Parents of kids with ADHD hear it all the time: "You're a lazy parent for medicating your child." "Just have more patience." "Being distracted is normal." "Your kid just needs to try harder." "ADHD isn't real."
Yes, many many MANY kids are misdiagnosed with ADHD. But that doesn't make it a fake disorder. ADHD is very real and any kid or parent that has lived through it can tell you. Yes, some kids just naturally have behavioral problems. But ADHD is so much more than acting out at inappropriate times. ADHD is not being able to complete one simple task before moving to another (yes, I'm aware that kids have very short attention spans. However, the older a kid gets, the more easily they can stay focused. This unfortunately is not true for kids with ADHD).
ADHD is not being able to sit still for any period of time (even 5 minutes). ADHD is hearing words but not being able to listen to those words. In this case, ADHD is basically the epitome of the term "in one ear and out the other."
After years of my mom dealing with this with me, I don't blame her for medicating me. There are a lot more details I can mention, but for the sake of brevity let's leave that stuff out. Basically, I was a devil child, and my mom had enough of it. This does not mean my mother is a lazy parent. It does not mean she gave up on me. She fought for years to deal with my ADHD. It couldn't be done. She did not give up. She found a solution. And it helped tremendously (until it wore off in the evening). But even then, it was easier on my whole family.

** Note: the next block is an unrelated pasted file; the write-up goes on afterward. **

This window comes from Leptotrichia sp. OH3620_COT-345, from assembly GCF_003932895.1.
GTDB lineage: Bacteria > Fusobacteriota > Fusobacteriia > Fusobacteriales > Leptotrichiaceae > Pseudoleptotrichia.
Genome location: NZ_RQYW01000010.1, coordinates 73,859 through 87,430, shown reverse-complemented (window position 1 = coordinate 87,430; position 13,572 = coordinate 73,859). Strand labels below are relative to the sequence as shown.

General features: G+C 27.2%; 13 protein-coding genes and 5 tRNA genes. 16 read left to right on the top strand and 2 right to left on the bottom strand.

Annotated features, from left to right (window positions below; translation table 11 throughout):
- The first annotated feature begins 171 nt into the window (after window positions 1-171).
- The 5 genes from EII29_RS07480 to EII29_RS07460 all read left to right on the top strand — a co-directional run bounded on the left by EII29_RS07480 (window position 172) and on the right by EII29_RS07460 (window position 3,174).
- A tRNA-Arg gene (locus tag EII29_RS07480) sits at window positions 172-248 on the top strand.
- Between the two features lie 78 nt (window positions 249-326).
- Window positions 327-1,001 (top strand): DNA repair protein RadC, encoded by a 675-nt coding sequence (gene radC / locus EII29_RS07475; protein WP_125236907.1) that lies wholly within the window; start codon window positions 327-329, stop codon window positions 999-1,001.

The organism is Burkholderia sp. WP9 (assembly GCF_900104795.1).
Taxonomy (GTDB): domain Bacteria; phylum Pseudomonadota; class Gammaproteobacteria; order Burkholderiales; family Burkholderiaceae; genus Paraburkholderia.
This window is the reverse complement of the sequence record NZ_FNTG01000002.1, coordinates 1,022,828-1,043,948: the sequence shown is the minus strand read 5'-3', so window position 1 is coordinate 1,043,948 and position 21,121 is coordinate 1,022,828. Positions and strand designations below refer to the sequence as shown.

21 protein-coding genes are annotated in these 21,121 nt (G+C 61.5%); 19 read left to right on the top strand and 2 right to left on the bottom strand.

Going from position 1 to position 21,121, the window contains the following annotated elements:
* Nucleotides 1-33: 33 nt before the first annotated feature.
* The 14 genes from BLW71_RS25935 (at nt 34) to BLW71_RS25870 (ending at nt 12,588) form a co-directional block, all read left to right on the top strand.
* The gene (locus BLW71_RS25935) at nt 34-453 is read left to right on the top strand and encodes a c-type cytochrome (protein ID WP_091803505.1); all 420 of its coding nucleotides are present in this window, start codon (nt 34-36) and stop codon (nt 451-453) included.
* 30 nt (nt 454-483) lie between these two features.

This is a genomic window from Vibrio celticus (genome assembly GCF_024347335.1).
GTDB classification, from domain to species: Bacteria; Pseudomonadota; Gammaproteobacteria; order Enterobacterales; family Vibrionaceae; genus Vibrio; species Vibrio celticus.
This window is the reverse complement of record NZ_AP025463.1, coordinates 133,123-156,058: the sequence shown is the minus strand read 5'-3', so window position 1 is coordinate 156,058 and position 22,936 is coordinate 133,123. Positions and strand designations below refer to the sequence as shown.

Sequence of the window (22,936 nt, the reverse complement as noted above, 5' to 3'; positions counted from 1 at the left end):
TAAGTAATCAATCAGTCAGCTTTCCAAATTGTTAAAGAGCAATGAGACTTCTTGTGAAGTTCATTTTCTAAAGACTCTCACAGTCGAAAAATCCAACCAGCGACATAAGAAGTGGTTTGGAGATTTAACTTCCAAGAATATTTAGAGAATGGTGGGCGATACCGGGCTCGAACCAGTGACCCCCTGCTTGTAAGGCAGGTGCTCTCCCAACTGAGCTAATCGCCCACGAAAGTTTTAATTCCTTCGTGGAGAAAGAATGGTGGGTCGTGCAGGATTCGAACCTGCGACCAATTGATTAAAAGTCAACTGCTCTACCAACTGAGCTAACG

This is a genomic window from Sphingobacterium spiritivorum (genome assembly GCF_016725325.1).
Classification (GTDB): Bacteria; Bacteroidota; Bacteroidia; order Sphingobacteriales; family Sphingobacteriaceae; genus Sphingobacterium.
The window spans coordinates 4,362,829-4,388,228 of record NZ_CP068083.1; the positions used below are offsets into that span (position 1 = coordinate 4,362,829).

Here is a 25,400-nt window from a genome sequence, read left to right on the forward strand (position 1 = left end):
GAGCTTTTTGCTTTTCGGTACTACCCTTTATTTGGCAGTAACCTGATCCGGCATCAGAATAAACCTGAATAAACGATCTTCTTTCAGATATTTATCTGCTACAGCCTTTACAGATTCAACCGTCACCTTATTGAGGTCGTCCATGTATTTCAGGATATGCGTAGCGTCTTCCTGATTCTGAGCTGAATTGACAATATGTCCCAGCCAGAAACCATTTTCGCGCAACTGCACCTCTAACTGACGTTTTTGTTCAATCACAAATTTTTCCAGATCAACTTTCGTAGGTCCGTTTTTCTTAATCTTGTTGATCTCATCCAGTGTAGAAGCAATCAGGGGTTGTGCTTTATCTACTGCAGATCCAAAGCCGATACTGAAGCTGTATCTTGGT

Everyone seems to think medicating ADHD is the worst possible thing you can do. They think you're ruining a child. They pretty much act like you can never come off the medication; like it's permanent. Guess what? It's not. Who would have thought? I came off my medication at 16/17 and yes I felt like a whole new person, but at the same time I felt like myself. Medication wears off at the end of the day. Guess what else I noticed? The parents that are against medicating ADHD don't have children with ADHD. Ironic, isn't it?